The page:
Tropical Storm Philippe is churning away far in the tropical Atlantic, but has changed little in strength.

Forecasters at the National Hurricane Center (NHC) in Miami have followed the weather system since Friday morning when it emerged as a broad low pressure system about 400 miles south-southeast of the Cape Verde Islands.

The system organized rather quickly over the weekend and by Monday morning, Philippe was packing maximum sustained winds of 60 mph with tropical-storm-force winds extending outward up to 70 miles from the storm center.

According to Monday's 11 a.m. EDT alert from the National Hurricane Center, Philippe is moving northwest at 12 mph. If it follows its projected path, the storm will pose no threat to land.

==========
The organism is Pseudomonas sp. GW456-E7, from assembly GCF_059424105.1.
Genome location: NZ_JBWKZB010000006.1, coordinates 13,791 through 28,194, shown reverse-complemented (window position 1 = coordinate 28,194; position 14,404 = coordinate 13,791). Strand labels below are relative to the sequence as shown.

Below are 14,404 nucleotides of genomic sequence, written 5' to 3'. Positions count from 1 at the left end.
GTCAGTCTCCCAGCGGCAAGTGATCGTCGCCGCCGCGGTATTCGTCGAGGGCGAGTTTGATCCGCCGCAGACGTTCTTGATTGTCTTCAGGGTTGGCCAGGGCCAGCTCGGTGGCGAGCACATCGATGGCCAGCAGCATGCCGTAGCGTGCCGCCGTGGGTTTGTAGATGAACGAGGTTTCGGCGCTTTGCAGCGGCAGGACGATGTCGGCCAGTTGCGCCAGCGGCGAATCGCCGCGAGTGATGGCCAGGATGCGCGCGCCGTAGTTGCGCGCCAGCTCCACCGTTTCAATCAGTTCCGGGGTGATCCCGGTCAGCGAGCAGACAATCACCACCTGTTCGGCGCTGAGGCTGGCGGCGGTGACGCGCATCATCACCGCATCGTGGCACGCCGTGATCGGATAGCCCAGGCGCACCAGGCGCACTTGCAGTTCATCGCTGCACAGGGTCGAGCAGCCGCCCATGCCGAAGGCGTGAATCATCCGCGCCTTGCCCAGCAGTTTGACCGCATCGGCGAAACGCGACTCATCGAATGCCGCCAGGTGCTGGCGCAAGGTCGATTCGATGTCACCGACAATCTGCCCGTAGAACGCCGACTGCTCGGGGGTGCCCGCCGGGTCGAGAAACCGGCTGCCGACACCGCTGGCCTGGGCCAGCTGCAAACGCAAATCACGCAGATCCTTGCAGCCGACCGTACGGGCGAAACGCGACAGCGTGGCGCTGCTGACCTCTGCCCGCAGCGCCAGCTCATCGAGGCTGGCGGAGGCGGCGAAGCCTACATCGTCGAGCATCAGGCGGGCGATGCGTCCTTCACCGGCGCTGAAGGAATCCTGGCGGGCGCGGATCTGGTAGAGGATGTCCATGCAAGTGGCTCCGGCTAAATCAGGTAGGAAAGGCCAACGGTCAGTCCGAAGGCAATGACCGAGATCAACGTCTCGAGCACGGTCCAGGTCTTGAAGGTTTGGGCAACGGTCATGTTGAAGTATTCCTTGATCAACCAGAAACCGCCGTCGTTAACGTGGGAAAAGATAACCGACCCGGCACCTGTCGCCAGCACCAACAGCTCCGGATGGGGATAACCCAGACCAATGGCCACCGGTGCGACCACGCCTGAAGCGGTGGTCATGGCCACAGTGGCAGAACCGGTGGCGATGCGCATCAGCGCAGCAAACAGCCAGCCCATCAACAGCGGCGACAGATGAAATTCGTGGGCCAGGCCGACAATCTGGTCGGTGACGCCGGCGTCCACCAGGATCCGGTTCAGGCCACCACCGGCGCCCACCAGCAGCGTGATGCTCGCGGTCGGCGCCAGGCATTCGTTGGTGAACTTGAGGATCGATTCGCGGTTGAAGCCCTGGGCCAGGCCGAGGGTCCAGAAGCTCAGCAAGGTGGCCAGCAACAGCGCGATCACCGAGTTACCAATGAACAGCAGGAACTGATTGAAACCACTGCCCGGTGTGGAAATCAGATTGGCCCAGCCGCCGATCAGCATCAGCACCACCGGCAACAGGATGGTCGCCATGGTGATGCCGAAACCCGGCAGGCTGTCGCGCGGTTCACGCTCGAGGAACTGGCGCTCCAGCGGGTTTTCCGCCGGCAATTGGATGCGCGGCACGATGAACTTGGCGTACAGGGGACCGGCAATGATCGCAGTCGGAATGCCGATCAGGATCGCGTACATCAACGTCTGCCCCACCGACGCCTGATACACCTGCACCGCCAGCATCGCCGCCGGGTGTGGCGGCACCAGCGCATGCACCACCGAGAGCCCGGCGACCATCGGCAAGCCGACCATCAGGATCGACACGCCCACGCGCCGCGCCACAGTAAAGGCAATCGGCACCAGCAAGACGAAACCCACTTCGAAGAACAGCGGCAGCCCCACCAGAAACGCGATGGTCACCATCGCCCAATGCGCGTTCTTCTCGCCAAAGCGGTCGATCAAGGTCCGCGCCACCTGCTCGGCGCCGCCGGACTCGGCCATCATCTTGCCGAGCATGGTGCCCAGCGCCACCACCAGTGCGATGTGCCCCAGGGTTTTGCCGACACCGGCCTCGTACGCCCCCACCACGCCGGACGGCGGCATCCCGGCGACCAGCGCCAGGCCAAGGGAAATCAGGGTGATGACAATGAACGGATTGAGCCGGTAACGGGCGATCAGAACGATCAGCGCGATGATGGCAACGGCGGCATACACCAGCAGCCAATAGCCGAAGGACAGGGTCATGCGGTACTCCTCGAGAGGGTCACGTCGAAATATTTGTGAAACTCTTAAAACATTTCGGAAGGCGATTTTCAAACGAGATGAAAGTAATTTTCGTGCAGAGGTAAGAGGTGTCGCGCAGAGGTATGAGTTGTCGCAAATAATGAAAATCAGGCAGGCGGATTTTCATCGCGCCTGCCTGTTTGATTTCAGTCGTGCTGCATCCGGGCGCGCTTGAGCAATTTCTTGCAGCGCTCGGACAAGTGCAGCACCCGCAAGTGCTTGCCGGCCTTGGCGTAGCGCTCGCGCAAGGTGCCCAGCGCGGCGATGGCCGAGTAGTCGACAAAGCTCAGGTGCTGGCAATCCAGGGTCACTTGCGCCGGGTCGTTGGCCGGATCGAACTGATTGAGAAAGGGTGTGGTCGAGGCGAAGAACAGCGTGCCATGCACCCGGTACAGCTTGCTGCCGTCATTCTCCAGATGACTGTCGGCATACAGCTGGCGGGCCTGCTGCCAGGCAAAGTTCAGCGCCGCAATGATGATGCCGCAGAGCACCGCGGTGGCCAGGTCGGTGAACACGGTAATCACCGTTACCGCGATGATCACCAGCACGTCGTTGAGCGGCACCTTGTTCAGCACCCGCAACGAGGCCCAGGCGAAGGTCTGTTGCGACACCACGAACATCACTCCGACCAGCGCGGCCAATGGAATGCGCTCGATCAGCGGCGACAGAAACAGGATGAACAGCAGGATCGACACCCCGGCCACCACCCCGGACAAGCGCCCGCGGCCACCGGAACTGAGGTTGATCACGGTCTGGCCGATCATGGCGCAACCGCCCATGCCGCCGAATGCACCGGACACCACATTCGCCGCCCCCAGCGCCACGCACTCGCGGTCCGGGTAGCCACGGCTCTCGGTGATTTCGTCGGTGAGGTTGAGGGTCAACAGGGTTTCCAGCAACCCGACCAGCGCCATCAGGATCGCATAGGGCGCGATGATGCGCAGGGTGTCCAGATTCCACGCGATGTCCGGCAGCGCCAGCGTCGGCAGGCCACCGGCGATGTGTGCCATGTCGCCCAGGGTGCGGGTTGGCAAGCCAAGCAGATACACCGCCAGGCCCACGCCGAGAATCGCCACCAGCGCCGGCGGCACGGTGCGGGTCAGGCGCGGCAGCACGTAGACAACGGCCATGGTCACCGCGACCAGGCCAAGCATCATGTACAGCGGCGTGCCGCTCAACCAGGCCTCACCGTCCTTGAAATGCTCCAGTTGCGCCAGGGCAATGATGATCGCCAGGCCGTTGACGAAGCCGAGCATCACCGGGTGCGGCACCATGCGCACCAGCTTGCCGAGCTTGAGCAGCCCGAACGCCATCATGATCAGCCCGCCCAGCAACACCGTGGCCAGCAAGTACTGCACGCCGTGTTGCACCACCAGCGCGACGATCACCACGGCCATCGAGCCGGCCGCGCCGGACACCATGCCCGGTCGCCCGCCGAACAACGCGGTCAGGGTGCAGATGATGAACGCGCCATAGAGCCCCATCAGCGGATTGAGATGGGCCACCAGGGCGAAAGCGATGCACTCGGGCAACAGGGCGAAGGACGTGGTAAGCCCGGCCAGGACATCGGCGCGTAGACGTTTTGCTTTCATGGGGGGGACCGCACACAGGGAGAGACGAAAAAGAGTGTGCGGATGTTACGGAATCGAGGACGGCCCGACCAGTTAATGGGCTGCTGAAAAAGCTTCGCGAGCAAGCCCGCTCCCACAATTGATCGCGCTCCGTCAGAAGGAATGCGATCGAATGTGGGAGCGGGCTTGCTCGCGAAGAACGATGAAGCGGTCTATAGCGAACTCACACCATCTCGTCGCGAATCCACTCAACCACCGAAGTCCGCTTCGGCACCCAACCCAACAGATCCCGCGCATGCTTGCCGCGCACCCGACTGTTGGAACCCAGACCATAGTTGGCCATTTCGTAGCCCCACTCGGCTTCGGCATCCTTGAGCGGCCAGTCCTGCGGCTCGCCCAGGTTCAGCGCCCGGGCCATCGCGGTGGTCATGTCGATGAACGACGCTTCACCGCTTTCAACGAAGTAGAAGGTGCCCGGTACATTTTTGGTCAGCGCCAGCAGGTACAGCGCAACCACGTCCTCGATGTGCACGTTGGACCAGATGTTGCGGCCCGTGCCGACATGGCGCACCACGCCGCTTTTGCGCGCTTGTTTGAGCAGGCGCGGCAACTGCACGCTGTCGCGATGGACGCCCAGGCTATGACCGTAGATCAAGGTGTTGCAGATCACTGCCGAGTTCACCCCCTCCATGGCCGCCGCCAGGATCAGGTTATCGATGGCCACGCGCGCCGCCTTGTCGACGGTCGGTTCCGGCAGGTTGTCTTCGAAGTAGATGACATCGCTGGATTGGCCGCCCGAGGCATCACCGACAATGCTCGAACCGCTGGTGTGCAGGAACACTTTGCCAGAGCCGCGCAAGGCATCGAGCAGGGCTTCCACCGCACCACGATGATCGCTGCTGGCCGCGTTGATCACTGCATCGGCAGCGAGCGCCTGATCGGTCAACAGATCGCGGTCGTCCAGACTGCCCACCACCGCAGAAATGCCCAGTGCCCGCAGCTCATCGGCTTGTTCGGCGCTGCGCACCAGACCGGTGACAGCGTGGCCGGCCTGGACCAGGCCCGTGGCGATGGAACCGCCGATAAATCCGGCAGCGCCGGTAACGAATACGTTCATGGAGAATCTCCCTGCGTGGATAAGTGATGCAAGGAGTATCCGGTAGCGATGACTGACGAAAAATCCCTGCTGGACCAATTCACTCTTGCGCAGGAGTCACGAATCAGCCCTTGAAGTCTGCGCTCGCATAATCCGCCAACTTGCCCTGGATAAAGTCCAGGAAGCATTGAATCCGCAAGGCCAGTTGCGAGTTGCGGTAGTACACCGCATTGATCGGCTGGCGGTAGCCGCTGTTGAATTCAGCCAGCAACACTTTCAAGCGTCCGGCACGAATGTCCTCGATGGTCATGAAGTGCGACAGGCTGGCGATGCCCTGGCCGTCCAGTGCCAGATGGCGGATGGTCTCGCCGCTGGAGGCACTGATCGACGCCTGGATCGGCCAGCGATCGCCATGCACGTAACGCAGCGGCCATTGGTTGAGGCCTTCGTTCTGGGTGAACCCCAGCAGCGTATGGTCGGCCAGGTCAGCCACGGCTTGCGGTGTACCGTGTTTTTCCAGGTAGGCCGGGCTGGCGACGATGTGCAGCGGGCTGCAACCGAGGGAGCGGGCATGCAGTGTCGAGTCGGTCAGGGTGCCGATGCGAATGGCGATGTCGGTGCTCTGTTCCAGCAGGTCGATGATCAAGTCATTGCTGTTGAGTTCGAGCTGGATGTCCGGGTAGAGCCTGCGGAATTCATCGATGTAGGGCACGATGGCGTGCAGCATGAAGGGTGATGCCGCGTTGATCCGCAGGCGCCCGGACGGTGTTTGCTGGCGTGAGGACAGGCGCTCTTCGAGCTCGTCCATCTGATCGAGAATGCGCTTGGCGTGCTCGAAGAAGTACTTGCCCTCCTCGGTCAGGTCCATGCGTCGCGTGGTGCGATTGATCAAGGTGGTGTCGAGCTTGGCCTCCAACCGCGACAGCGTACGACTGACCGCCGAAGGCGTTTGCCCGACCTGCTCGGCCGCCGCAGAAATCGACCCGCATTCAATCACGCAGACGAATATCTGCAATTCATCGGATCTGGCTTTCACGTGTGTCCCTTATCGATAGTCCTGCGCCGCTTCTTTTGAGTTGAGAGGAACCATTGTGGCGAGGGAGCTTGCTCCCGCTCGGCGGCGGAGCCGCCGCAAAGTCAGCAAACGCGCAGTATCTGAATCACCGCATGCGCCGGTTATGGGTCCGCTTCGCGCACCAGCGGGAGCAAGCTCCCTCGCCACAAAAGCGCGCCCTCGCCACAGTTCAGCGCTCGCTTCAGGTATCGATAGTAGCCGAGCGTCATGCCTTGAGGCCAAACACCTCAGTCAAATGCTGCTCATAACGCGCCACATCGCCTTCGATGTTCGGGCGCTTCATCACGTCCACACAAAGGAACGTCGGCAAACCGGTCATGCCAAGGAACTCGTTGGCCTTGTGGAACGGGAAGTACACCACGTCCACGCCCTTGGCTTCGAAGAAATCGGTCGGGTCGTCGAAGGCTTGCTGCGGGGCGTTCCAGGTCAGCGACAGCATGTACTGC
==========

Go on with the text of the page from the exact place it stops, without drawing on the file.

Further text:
While the storm is projected to strengthen slightly during the next 24 hours, Philippe will likely remain a tropical storm through Saturday as it curves back east in the central Atlantic.

There are no coastal watches or warnings in effect.

Elsewhere in the Atlantic, the remnants of Tropical Storm Ophelia are moving west-northwest at 5 to 10 mph toward the Leeward Islands. The large area of disorganized showers and thunderstorms has a low chance of redeveloping into a tropical cyclone due to strong upper-level winds.

Philippe is the 16th named storm of the 2011 Atlantic hurricane season. With over two months left and 16 named storms already, it's turning out to be the atypically busy year that forecasters had predicted